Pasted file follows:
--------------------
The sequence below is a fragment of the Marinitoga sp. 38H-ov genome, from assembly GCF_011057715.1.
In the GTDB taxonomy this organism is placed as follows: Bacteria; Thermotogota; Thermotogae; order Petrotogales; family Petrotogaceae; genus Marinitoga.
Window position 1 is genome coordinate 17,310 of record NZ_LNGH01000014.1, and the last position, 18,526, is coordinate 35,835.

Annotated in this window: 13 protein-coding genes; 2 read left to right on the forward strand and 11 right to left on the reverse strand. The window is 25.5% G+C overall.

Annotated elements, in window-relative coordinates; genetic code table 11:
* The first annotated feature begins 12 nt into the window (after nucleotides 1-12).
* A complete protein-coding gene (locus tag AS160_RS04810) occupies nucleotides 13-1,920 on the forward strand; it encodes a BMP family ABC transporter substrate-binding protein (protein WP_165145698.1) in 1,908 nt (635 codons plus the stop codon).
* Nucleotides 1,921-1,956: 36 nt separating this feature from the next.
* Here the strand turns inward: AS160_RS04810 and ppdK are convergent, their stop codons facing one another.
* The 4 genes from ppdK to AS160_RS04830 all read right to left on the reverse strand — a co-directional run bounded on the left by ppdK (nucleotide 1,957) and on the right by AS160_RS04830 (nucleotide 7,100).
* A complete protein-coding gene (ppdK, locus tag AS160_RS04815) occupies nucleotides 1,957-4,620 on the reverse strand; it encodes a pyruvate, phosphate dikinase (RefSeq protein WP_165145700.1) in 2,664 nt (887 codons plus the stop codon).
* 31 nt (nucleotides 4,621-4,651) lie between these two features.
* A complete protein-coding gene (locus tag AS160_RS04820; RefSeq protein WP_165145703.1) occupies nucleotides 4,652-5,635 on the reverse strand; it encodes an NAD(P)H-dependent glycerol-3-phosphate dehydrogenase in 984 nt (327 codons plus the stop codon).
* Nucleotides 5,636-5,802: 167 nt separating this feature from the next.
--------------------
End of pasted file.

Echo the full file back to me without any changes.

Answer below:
The sequence below is a fragment of the Marinitoga sp. 38H-ov genome, from assembly GCF_011057715.1.
In the GTDB taxonomy this organism is placed as follows: Bacteria; Thermotogota; Thermotogae; order Petrotogales; family Petrotogaceae; genus Marinitoga.
Window position 1 is genome coordinate 17,310 of record NZ_LNGH01000014.1, and the last position, 18,526, is coordinate 35,835.

Annotated in this window: 13 protein-coding genes; 2 read left to right on the forward strand and 11 right to left on the reverse strand. The window is 25.5% G+C overall.

Annotated elements, in window-relative coordinates; genetic code table 11:
* The first annotated feature begins 12 nt into the window (after nucleotides 1-12).
* A complete protein-coding gene (locus tag AS160_RS04810) occupies nucleotides 13-1,920 on the forward strand; it encodes a BMP family ABC transporter substrate-binding protein (protein WP_165145698.1) in 1,908 nt (635 codons plus the stop codon).
* Nucleotides 1,921-1,956: 36 nt separating this feature from the next.
* Here the strand turns inward: AS160_RS04810 and ppdK are convergent, their stop codons facing one another.
* The 4 genes from ppdK to AS160_RS04830 all read right to left on the reverse strand — a co-directional run bounded on the left by ppdK (nucleotide 1,957) and on the right by AS160_RS04830 (nucleotide 7,100).
* A complete protein-coding gene (ppdK, locus tag AS160_RS04815) occupies nucleotides 1,957-4,620 on the reverse strand; it encodes a pyruvate, phosphate dikinase (RefSeq protein WP_165145700.1) in 2,664 nt (887 codons plus the stop codon).
* 31 nt (nucleotides 4,621-4,651) lie between these two features.
* A complete protein-coding gene (locus tag AS160_RS04820; RefSeq protein WP_165145703.1) occupies nucleotides 4,652-5,635 on the reverse strand; it encodes an NAD(P)H-dependent glycerol-3-phosphate dehydrogenase in 984 nt (327 codons plus the stop codon).
* Nucleotides 5,636-5,802: 167 nt separating this feature from the next.